The NASCAR Sprint Cup Series visited Sonoma Raceway for the 28th consecutive year at the Toyota/Save Mart 350. This marks the first of two road-course events on the schedule. However it was “Smoke” in his final NASCAR Sprint Cup race at Sonoma Raceway before he retires at the end of the season that produced a spectacular farewell show.
After giving up the lead to Denny Hamlin on the final lap, Tony Stewart won the Toyota/Save Mart 350 with a pass on the last corner. It was his first win in 84 starts since his previous win in 2013. He won at Sonoma for the third time. Only Jeff Gordon, who did it five times, has won the race more times in its 28-year history.
All the buildup prior to the race was about strategy, as in it would take timely maneuvering to win on the 1.99-mile course. After missing eight races at the beginning of the season while recovering from an off-season back injury. Stewart, driving the No. 14 Chevrolet for the Stewart-Haas Racing team he co-owns, needed the win to stay in the hunt for the Chase. After the win, he is in 32nd place, nine points shy of 30th. To make the 16-car postseason field, drivers must finish in the top 30, no matter how many wins they have.
“It’s special for us,” Stewart said after the eighth road-course win of his career. He savored the final duel with Hamlin. “We were teammates a long time (with Joe Gibbs Racing) and respect each other a lot.”
Having the good fortune to get fresh tires two laps before the final caution, Stewart went to the front as other leaders pitted before a restart with 22 laps left in the 110-lap race. After the restart, he appeared to be well on his way to victory. However the closing laps were intense as Stewart worked hard to hold off the rest of the field stalking him. Then, on one of the most thrilling final laps in race history, Hamlin passed Stewart on Turn 7 only to see Stewart sneak past him on the inside of the Turn 11.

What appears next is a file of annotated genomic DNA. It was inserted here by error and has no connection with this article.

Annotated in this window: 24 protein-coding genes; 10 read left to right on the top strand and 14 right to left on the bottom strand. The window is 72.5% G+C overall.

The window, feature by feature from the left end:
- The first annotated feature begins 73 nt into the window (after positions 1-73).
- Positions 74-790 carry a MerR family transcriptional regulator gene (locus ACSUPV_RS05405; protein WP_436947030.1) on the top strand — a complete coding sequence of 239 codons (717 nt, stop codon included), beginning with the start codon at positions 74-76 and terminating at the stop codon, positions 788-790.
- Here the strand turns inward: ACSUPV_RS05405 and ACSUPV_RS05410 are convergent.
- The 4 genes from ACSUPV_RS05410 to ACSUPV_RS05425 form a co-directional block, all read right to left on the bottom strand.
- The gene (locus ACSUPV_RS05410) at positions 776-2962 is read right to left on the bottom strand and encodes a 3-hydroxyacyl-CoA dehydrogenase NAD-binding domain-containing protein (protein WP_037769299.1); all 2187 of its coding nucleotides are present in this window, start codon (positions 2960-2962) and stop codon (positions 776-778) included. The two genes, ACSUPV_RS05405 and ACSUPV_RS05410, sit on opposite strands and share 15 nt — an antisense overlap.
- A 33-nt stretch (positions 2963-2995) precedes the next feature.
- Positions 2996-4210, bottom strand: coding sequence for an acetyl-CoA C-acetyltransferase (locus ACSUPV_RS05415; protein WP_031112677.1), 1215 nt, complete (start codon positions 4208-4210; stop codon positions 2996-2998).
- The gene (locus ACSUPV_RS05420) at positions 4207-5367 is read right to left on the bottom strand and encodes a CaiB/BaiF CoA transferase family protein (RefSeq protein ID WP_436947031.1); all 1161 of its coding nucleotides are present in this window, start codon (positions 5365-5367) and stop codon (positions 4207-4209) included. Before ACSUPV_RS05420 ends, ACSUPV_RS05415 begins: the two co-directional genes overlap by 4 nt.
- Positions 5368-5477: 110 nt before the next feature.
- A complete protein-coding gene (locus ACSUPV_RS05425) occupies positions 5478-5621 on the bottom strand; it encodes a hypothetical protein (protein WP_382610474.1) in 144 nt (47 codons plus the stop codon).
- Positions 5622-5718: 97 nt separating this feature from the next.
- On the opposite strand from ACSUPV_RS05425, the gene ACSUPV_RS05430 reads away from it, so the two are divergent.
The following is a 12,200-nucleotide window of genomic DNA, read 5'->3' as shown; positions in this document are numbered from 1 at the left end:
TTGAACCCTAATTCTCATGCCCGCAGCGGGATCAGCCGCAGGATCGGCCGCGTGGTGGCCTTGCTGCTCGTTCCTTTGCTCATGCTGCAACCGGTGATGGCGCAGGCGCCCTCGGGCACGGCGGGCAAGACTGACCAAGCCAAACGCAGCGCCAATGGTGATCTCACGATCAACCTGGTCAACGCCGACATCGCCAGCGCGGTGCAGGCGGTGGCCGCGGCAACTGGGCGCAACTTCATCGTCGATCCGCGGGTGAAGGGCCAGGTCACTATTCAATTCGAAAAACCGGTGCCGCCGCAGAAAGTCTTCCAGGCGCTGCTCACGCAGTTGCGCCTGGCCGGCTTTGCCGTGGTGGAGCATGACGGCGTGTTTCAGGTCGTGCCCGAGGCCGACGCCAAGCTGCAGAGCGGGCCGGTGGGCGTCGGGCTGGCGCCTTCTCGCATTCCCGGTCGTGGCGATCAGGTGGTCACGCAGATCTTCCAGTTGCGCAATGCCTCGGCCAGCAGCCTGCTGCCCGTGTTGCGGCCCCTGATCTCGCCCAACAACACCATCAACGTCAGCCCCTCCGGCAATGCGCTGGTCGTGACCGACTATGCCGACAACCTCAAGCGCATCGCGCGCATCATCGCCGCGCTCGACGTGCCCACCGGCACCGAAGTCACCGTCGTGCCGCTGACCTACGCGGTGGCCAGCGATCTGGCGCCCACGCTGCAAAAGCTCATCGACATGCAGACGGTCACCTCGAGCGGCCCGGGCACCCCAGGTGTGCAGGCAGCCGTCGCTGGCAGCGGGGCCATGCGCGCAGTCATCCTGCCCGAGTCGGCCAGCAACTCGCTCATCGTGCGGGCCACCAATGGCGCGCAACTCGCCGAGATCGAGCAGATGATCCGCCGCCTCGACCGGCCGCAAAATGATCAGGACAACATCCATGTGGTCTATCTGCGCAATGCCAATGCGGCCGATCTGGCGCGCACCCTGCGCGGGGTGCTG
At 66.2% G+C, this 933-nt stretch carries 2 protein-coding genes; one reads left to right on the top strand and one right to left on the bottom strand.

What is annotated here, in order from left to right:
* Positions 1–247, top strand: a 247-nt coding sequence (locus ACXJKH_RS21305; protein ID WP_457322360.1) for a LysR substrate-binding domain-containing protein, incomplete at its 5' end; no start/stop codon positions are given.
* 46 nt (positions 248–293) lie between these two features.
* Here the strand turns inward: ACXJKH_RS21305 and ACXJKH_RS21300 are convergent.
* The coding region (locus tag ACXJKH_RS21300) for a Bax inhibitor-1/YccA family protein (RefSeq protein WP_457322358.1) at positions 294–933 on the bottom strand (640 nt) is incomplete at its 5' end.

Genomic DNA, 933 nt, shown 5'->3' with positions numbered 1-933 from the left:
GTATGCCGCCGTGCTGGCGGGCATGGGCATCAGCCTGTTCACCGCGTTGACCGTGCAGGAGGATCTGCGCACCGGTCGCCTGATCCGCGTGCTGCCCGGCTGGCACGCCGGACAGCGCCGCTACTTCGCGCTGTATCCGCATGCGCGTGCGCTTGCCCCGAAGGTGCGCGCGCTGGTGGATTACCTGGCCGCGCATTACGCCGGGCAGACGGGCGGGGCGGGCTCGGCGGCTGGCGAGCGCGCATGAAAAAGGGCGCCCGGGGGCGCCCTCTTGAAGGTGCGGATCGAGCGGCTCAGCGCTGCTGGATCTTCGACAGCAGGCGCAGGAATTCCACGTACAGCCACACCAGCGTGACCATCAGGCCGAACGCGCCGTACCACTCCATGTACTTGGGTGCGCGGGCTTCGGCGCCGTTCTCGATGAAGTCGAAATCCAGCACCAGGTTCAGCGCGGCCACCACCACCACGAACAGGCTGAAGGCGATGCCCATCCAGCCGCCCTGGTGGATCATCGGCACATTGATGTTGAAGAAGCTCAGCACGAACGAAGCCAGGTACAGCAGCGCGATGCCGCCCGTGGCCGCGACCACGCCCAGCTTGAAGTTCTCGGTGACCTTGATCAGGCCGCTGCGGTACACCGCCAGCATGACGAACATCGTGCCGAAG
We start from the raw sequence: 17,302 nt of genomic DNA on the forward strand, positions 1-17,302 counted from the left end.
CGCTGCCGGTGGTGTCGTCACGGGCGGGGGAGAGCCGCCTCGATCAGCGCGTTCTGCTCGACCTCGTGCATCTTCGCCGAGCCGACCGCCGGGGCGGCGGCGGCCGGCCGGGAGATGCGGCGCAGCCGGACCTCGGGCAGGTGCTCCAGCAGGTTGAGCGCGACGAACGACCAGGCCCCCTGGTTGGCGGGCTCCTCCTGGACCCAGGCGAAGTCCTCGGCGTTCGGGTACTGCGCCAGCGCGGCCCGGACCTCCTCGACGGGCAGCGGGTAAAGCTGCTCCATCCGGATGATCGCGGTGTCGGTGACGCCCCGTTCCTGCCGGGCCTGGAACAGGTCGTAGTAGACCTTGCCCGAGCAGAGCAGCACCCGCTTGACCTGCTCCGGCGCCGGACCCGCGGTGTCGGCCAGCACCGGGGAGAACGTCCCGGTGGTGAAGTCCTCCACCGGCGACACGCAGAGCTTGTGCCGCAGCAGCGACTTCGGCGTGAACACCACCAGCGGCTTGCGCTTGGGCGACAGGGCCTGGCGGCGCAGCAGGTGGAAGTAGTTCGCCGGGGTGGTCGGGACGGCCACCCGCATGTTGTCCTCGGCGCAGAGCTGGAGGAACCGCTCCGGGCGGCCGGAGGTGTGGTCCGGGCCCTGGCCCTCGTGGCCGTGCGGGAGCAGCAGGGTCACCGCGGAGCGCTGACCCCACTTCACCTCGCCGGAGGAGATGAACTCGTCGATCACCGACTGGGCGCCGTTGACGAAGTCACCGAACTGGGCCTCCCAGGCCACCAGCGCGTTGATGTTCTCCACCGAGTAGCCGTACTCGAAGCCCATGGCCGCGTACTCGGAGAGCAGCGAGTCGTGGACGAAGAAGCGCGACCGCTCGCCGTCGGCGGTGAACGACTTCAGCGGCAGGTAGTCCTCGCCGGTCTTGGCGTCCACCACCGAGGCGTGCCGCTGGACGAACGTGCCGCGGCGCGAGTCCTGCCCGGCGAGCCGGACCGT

Hamlin said he knew Stewart would go for broke on the final turn. “It was his opportunity to get into the Chase,” he said. “How many more chances will he have? His give-a-(bleep) factor was probably pretty low.” He said Stewart deserved to win. “It’s not like I gave him one by any means,” he said.
On the final turns, Hamlin said, “My car was the worst it was all day. I didn’t have any forward drive.” On Turn 11, “I didn’t run a low enough line. Once I knew he had position, I knew he wasn’t going to leave it to chance and have a drag race” to the finish line.
Stewart got the inside and pushed Hamlin to the outside, where he clipped the wall. Hamlin lost by six-tenths of a second.
“I couldn’t believe he missed Turn 11,” Stewart said. “I was shocked. I was going to kick the door open or drive a bulldozer through it. … I wasn’t going to be cordial.”
On his way to Victory Lane, Stewart was told by Hamlin, “I’m really proud of you.” Stewart said, “I had to do it to you” — meaning run him into the wall. Hamlin: “I know.”
“It’s really cool for Tony Stewart,” Logano said. He said the crowd was “witnessing a history moment right now in NASCAR.”
Logano said he was hoping to steal a win on the final lap, “watching the other two and thinking they would crash each other. We were on the cusp of trying to sneak one by.”
There were just four cautions in a race that had nowhere near the number of bruising collisions of previous years.
All told, the lead changed hands 12 times among eight drivers before Stewart took home the win.